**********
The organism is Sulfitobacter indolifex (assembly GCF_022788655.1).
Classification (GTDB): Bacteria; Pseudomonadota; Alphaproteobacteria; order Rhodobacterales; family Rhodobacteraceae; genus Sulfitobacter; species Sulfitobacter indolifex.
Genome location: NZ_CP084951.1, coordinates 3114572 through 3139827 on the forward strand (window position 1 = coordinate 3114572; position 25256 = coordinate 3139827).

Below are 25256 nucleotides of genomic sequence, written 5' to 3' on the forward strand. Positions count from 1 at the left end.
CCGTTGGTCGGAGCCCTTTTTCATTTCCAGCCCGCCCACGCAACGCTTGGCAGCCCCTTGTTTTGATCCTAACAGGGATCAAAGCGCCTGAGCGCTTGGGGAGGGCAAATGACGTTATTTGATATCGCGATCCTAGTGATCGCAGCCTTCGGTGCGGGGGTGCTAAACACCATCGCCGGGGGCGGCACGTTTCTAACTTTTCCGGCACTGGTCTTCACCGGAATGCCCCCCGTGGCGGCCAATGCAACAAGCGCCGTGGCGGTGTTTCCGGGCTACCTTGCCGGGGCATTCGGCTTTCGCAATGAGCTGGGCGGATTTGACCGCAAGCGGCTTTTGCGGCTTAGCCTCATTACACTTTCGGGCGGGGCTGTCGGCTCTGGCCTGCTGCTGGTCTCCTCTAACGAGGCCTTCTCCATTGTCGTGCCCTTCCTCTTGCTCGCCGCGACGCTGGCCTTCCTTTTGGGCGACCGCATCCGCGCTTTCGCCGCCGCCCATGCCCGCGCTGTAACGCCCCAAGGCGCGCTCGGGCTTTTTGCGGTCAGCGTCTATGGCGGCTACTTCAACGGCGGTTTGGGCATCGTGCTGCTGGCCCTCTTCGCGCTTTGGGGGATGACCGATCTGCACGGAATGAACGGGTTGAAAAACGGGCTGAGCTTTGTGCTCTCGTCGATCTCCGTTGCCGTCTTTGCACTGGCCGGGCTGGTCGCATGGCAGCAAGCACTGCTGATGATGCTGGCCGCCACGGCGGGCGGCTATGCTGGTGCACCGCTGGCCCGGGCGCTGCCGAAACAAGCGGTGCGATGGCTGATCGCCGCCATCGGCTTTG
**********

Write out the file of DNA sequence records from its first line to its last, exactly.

The organism is Sulfitobacter indolifex (assembly GCF_022788655.1).
Classification (GTDB): Bacteria; Pseudomonadota; Alphaproteobacteria; order Rhodobacterales; family Rhodobacteraceae; genus Sulfitobacter; species Sulfitobacter indolifex.
Genome location: NZ_CP084951.1, coordinates 3114572 through 3139827 on the forward strand (window position 1 = coordinate 3114572; position 25256 = coordinate 3139827).

Below are 25256 nucleotides of genomic sequence, written 5' to 3' on the forward strand. Positions count from 1 at the left end.
CCGTTGGTCGGAGCCCTTTTTCATTTCCAGCCCGCCCACGCAACGCTTGGCAGCCCCTTGTTTTGATCCTAACAGGGATCAAAGCGCCTGAGCGCTTGGGGAGGGCAAATGACGTTATTTGATATCGCGATCCTAGTGATCGCAGCCTTCGGTGCGGGGGTGCTAAACACCATCGCCGGGGGCGGCACGTTTCTAACTTTTCCGGCACTGGTCTTCACCGGAATGCCCCCCGTGGCGGCCAATGCAACAAGCGCCGTGGCGGTGTTTCCGGGCTACCTTGCCGGGGCATTCGGCTTTCGCAATGAGCTGGGCGGATTTGACCGCAAGCGGCTTTTGCGGCTTAGCCTCATTACACTTTCGGGCGGGGCTGTCGGCTCTGGCCTGCTGCTGGTCTCCTCTAACGAGGCCTTCTCCATTGTCGTGCCCTTCCTCTTGCTCGCCGCGACGCTGGCCTTCCTTTTGGGCGACCGCATCCGCGCTTTCGCCGCCGCCCATGCCCGCGCTGTAACGCCCCAAGGCGCGCTCGGGCTTTTTGCGGTCAGCGTCTATGGCGGCTACTTCAACGGCGGTTTGGGCATCGTGCTGCTGGCCCTCTTCGCGCTTTGGGGGATGACCGATCTGCACGGAATGAACGGGTTGAAAAACGGGCTGAGCTTTGTGCTCTCGTCGATCTCCGTTGCCGTCTTTGCACTGGCCGGGCTGGTCGCATGGCAGCAAGCACTGCTGATGATGCTGGCCGCCACGGCGGGCGGCTATGCTGGTGCACCGCTGGCCCGGGCGCTGCCGAAACAAGCGGTGCGATGGCTGATCGCCGCCATCGGCTTTG